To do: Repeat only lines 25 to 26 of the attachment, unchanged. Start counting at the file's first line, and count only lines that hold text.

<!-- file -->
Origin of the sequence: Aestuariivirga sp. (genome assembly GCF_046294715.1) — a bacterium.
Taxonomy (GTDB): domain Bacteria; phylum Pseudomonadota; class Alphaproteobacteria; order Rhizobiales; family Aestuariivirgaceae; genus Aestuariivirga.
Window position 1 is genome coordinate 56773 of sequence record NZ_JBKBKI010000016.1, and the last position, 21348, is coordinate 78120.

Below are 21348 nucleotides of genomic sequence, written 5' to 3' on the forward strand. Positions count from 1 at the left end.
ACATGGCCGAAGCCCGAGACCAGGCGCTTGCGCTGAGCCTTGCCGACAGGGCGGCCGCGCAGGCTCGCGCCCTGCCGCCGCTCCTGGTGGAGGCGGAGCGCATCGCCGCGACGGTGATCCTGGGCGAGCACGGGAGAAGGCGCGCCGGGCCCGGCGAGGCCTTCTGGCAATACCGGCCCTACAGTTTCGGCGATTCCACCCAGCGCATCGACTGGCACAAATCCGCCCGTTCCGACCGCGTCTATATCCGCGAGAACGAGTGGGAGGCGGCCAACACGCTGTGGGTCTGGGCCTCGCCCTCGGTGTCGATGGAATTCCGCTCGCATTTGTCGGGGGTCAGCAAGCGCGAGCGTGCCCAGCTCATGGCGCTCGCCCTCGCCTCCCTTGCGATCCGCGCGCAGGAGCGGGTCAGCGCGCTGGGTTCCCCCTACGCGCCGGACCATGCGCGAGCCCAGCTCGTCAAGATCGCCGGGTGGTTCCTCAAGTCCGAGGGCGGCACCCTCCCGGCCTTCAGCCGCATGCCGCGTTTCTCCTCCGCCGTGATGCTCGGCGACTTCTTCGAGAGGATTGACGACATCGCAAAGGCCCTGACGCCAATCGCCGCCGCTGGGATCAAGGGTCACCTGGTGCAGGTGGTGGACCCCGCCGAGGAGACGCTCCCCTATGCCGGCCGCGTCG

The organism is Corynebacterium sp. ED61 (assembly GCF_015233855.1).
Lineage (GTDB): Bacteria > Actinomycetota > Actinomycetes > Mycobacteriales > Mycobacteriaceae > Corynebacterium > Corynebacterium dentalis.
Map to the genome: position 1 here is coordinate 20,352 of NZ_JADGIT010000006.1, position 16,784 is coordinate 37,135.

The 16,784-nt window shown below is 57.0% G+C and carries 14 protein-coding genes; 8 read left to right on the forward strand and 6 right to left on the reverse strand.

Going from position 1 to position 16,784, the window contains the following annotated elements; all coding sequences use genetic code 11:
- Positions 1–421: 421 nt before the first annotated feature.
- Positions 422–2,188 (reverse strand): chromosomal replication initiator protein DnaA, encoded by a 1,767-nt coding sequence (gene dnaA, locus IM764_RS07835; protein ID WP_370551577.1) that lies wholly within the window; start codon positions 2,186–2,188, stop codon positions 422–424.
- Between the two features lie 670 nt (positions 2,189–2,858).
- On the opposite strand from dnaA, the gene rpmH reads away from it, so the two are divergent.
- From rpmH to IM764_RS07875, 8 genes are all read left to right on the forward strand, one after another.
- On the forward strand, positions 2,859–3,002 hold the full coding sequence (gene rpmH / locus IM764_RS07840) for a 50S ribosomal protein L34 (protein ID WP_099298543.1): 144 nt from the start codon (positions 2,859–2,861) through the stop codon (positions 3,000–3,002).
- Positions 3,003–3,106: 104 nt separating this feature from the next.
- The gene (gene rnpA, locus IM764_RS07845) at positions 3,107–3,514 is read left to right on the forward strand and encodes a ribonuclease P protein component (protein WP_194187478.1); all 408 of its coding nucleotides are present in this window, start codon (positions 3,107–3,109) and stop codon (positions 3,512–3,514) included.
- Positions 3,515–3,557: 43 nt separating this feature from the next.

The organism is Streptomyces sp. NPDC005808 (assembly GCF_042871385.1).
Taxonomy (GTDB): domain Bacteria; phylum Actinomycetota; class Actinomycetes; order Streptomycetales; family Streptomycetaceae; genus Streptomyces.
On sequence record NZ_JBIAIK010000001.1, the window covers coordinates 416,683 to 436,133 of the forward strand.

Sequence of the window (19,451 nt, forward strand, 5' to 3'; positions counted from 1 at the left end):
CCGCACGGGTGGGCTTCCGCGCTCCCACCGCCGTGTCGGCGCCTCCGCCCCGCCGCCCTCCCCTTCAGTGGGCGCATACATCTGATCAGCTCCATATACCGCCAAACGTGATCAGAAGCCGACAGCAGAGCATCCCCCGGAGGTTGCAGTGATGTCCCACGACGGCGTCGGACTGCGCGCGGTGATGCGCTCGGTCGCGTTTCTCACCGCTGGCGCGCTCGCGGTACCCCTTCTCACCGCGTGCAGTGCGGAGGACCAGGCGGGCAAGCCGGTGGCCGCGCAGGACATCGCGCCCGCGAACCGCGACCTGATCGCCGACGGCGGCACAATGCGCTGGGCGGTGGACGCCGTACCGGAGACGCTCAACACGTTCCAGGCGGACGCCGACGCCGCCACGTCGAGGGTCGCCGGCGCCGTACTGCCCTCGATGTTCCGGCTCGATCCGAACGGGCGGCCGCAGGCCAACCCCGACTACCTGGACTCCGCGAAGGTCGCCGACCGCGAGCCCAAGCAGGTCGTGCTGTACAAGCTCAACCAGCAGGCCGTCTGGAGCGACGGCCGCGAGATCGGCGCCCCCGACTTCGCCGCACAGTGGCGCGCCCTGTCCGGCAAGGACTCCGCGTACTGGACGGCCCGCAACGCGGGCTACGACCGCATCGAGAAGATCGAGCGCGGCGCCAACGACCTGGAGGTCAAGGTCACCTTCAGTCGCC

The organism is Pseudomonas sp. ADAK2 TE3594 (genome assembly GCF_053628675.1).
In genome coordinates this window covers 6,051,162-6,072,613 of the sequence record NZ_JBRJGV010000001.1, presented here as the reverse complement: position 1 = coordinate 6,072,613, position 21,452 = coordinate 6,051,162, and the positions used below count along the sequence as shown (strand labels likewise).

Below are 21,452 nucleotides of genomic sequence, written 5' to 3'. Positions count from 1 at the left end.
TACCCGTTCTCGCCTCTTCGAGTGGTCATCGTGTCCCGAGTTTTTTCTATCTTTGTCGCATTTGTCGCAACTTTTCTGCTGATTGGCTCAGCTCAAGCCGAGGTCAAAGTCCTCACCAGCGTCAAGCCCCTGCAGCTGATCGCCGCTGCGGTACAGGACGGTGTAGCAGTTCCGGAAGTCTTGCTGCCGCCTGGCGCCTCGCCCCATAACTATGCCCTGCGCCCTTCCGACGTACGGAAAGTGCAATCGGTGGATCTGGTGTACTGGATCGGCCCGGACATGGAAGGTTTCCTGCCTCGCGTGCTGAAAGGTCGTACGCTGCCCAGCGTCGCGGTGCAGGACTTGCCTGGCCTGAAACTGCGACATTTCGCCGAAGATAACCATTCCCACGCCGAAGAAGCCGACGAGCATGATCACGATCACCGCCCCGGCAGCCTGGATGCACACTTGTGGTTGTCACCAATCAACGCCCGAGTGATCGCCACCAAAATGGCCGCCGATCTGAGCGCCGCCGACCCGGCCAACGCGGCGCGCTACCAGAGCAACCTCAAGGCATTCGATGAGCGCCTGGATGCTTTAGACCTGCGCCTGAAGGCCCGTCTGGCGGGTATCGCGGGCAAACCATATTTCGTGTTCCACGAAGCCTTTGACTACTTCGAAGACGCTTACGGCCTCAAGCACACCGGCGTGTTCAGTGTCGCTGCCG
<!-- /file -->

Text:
The organism is Pseudomonas sp. ADAK2 TE3594 (genome assembly GCF_053628675.1).
In genome coordinates this window covers 6,051,162-6,072,613 of the sequence record NZ_JBRJGV010000001.1, presented here as the reverse complement: position 1 = coordinate 6,072,613, position 21,452 = coordinate 6,051,162, and the positions used below count along the sequence as shown (strand labels likewise).